Guest blogger: Julie Hornok
In the last few weeks, I had begun to potty train my daughter with autism, Lizzie, moved into a new home in a better school district and helped her acclimate to her new school. Forced to be super mom every minute of every day, I was physically and emotionally spent. But since the entire last year of my son, Andy’s life had been all about helping his sister, I was determined to make him feel special on his birthday. We were celebrating his fifth birthday at Chuck E Cheese’s when it happened….
As he played games with his friends, I closely followed Lizzie around, partly to keep her safe and partly to keep others safe from her walking off with their belongings or eating food off their plates. She had no understanding of ownership or personal space.
During this time, Lizzie was obsessed with cakes. We spent hours at various grocery stores while she admired the cakes in the case and flipped through the cake books on display. When she found one she loved, she was overcome with joy, jumping up and down, flapping her arms and making a high pitched screeching noise. I loved seeing her so happy, so I indulged what I thought to be a harmless obsession.
Chuck E Cheese’s touts that theirs is a place where “a kid can be a kid,” but they had never met a kid like mine. Her idea of “being a kid” wasn’t playing games; it was wandering around and fixating on the many decorated birthday cakes at the end of each party table.
Andrew’s moment to shine was finally here. I placed his birthday cake with lit candles in front of him as the entire group began to sing happy birthday. He smiled from ear to ear because finally he was the center of attention. I sang louder, “Happy birthday to you! Happy birthday to you! Happy birthday dear………..oh no!!!!” My heart began to race faster as the room clicked into slow motion. In a split second Lizzie had made her way over to a table with a large three tiered birthday cake. I ran, but before I could stop her, she stuck her hand right through the side of the bottom tier!
The worst of it wasn’t the ruined cake, it was how the owner of the cake handled it. She sneered at Lizzie and began slapping her hand away from the cake over and over again. I recognized how inappropriate Lizzie’s behavior was, but the tone in which the lady was talking to her was more suited for a misbehaving dog than a little girl. Anger and sadness welled up inside of me. In less than a minute, this woman confirmed my greatest fear: that most people would only see Lizzie’s inappropriate behavior and treat her unkindly. I feared they would never look past her unique differences long enough to see that her unhindered joy and out-of-the-box thinking could bring a new perspective to the world.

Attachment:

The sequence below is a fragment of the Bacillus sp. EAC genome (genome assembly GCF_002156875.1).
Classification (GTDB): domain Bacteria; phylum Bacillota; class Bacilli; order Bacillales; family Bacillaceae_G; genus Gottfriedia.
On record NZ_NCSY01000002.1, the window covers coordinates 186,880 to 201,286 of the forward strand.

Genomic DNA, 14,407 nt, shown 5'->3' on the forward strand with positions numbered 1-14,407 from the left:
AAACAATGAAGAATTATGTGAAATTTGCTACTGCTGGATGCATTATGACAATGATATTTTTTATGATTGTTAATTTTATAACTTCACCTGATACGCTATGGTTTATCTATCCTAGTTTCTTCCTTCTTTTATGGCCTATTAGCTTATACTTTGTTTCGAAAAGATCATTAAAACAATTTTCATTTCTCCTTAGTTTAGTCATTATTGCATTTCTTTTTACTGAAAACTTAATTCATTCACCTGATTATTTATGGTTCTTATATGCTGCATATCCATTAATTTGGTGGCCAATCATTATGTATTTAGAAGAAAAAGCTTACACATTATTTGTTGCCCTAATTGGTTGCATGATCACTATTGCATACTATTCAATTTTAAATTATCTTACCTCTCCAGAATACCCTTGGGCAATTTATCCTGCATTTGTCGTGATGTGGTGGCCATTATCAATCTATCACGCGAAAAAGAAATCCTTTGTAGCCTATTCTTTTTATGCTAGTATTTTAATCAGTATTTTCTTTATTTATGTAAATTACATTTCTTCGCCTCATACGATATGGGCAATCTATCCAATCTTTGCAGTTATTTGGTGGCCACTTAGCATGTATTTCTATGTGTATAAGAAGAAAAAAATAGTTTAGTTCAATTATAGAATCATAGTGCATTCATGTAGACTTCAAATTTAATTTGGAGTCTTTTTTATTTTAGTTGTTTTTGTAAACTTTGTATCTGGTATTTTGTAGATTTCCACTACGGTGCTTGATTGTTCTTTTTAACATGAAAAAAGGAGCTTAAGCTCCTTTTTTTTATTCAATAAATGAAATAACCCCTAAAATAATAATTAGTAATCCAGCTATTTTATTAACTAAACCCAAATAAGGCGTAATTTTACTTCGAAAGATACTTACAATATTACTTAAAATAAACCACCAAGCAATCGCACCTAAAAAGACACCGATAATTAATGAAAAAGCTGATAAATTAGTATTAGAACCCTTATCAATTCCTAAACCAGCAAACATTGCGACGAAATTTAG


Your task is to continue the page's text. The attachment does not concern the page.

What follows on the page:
From that moment, I began to see people differently. Every person I knew or met went through a new screening process. Instinctively, I watched very closely how each person treated Lizzie. I surveyed their mannerisms toward her and the tone in which they spoke to her. This dramatically changed my friendships and fully dictated who I allowed into my world. Those who had no respect for Lizzie in my opinion, lacked character, and there was no longer a place for them in our lives.
Before long, I began to rely on Lizzie to help me see what I considered to be people’s true hearts. Within five minutes around her, any facade quickly dissolved and their true character was revealed…or so I thought. But by thinking this way, I was refusing to give the very grace I was demanding to receive. I realized that by judging someone only by how they treated my daughter, I was negating educational background and the challenges they might have going on in their own lives.
As an autism mom, it is hard not to immediately click into “mama bear mode” full speed ahead, but there has to be a balance. I learned to still purposefully surround our family with people who took the time to understand Lizzie and encourage her abilities, but when someone did or said something hurtful, I found peace in letting it go. After all, I did not know their circumstances either.
Lizzie ruining the birthday cake taught me two very important lessons: to not judge people’s character solely by how they treat my daughter with autism…and to celebrate my son’s next birthday with a pinata instead of a cake!
Julie Hornok is an author, speaker, event planner and advocate for autism. Her writing has appeared in Parenting Special Needs Magazine, Autism Parenting Magazine, AutismSpot, Thrive Magazine, Literary Mama, Chicken Soup for the Soul series and many more. Her first book, United in Autism: Finding Strength Inside the Spectrum, will be released in October 2018.